Harash. He sits in the third row in the column of desks closest to the window. His best friend sits right behind him so sometimes he turns around to whisper with him. But Harash is also the strongest student in the class. He scored a 21/24 when most children didn't even hit 10 on his math exam. As each of the thirty other children struggled to meet the word limit on the writing assignment he completed lines extra. When he finished his work early he would turn backwards in his desk to help out his buddies or read a storybook when the teacher offered. Despite being a model student it took me a few days to notice him as any different. He was as rowdy as the fifteen other boys during break and rarely begged to be called on. When I brought up Harash's abilities to my fellow as I helped her grade papers, she replied "Oh yeah, he is the smartest boy in the class, but with all the other students struggling I can't really pay much attention to him."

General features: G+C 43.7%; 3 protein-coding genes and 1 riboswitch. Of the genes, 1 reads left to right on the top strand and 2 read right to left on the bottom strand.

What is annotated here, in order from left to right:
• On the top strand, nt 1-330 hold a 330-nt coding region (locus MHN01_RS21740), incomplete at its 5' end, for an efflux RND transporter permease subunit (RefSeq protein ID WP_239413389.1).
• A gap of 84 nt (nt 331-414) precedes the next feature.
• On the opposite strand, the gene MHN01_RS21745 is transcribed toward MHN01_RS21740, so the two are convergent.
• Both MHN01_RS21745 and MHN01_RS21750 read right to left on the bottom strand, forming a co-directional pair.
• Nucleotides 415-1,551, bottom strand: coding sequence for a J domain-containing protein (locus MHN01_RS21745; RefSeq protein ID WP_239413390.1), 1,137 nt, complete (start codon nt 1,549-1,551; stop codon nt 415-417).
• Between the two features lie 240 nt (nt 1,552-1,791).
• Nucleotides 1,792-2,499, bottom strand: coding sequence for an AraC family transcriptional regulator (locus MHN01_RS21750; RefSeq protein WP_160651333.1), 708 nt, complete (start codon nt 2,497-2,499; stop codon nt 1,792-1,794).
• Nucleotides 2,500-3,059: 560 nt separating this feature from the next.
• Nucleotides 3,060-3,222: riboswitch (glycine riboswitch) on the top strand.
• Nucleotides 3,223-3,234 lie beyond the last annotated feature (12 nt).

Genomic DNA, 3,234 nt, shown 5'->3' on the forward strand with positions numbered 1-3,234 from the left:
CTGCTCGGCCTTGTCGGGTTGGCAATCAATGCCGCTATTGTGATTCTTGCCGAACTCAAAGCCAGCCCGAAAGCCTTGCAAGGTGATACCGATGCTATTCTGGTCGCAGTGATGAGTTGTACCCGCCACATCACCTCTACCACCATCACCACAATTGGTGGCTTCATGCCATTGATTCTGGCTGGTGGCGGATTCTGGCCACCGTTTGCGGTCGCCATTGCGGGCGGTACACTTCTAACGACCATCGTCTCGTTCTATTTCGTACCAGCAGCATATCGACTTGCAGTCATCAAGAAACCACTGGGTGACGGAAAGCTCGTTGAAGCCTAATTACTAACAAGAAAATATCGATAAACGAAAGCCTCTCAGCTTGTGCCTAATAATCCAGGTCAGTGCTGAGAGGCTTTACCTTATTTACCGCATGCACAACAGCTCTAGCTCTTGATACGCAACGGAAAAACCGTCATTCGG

As I sit on a long bus ride to south Mumbai, I am grappling with the question, "What can I do for Harash?"
Obviously, in some ways he is beating all the odds stacked against him. He is resilient. But how long can this continue?
The teachers speak of rising school fees each month, a cancelled school bus from a poor community where many of the students come from.
Harash is the future of India but he is only in the third grade. My fellow worries his high level now will lead to boredom and disinterest in school in the future. The issues of the school system stem far beyond catching children up. They also need to inspire children who could sprint ahead.